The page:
There comes a time in most people’s lives where they yearn for a resolution that does not keep them perpetually enslaved to the vicissitudes of nature. Sometimes this comes about through disappointment or frustrated desire, sometimes from pure exhaustion and depression, and sometimes through an enlightened sense of the meaninglessness and hopelessness of the attempt to gain peace in the midst of the action of life. However it comes about, there are two primary directions this movement generally takes. The first, and by far the most common one, is to take up a life of renunciation, called sannyasa in Sanskrit. In many cases this direction is justified and supported by religious traditions and we see the anchorites, the monks and nuns of various traditions, and of course the sannyasins of India.
The second direction is to try to attain mastery over the action of the modes of nature by establishing oneself in a consciousness beyond the action of the modes, and from that standpoint, undertaking action with a sense of equality.
Sri Aurobindo describes Arjuna in this light: “The former is the first impulse of Arjuna recoiling from the calamitous culmination of all his heroic activity in the great cataclysm of battle and massacre, Kurukshetra; losing his whole past principle of action, inaction and the rejection of life and its claims seem to him the only issue.”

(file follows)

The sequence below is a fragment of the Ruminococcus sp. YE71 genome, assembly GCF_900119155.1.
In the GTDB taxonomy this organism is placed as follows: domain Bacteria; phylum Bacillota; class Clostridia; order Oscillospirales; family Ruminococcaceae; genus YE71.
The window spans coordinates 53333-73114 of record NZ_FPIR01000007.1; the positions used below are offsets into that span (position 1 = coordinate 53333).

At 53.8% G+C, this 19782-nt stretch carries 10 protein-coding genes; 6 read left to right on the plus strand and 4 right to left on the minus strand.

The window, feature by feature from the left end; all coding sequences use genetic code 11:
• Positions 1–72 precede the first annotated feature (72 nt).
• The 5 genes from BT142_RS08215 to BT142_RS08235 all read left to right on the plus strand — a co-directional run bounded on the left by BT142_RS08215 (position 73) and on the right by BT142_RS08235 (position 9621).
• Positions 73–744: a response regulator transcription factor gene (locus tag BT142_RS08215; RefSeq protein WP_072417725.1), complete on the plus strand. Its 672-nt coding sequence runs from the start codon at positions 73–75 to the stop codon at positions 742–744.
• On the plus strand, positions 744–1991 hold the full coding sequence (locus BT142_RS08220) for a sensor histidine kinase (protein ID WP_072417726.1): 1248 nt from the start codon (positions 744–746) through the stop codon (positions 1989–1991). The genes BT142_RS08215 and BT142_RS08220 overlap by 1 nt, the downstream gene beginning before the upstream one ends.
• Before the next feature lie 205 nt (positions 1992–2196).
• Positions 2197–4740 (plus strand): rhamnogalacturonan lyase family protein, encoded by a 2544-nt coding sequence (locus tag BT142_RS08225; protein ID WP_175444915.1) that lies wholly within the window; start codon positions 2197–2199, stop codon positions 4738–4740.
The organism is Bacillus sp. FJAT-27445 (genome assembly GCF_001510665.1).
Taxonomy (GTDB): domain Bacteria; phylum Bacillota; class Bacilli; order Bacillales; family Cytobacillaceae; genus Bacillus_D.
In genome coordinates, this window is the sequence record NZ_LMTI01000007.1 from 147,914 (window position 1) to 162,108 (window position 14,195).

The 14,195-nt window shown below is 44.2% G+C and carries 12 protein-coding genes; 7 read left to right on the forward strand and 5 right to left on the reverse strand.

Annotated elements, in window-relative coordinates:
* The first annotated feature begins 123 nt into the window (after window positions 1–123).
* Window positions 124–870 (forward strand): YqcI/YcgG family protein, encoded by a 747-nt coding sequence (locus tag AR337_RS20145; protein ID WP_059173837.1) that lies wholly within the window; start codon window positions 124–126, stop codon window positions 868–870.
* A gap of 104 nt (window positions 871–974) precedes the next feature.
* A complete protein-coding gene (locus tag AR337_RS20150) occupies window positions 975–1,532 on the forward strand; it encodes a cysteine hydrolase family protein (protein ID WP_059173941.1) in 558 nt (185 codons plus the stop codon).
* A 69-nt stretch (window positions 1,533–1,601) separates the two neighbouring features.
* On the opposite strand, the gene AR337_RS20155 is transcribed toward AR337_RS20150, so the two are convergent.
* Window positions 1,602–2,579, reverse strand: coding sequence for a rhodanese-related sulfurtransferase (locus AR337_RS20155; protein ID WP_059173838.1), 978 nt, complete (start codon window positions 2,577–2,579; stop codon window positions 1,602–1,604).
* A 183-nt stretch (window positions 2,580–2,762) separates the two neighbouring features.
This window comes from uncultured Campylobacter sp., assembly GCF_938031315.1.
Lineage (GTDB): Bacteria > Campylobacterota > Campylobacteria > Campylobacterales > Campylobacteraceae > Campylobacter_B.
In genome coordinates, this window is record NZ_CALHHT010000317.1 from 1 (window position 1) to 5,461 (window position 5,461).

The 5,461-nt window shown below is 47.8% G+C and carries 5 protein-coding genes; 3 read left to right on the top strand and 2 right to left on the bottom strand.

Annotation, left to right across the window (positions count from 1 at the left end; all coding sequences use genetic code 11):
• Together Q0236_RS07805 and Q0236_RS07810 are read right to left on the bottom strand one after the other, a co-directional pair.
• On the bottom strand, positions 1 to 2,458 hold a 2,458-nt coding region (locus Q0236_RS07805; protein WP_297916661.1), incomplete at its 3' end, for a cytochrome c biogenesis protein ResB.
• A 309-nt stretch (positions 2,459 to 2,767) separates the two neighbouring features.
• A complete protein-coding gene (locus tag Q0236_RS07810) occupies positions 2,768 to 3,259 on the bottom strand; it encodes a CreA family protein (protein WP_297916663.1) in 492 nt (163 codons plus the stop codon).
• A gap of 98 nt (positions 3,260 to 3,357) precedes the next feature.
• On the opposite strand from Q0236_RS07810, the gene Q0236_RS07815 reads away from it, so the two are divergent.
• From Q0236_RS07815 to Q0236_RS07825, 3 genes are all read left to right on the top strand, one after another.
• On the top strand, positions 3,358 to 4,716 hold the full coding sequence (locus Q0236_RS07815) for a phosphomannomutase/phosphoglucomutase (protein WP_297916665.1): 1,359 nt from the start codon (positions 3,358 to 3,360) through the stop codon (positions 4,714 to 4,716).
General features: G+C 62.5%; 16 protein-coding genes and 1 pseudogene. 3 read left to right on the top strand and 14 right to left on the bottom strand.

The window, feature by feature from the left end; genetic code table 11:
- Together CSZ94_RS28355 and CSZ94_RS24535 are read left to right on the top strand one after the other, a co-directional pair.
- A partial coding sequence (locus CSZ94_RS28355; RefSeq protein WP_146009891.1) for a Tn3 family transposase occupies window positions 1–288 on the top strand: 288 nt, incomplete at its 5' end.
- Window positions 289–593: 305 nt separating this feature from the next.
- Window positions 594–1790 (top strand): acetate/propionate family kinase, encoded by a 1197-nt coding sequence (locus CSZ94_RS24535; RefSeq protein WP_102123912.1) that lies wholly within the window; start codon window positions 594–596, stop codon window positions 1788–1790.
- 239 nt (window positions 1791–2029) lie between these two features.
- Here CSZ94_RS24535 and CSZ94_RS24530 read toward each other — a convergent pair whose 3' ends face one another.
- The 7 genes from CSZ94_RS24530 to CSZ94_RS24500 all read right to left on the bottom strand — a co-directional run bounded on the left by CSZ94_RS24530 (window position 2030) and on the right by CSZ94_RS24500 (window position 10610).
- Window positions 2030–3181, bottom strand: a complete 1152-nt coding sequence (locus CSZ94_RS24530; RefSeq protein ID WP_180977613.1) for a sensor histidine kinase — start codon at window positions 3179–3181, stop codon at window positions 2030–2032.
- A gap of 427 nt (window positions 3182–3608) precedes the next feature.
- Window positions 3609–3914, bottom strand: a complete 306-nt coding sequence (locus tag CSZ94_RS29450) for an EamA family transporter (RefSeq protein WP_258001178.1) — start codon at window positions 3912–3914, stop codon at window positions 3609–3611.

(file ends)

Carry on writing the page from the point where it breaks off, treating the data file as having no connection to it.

Sri Krishna, however, does not want to give in to what amounts to a tamasic response to the conflict in Arjuna’s mind, by supporting his desire to become a renunciate and lay down his arms, discontinue his efforts, and remove himself from the work to be done. “But it is to an inner superiority and not to the physical renunciation of life and action that he is called by the voice of the divine Teacher.”
Achieving the standpoint of inner renunciation, while fully engaged in the action of the world, is a subtle and difficult task, and it is much harder to define. That is however, the path that Arjuna is asked to take up.
Sri Aurobindo, Essays on the Gita, First Series, Chapter 6, Man and the Battle of Life, pp. 49-50,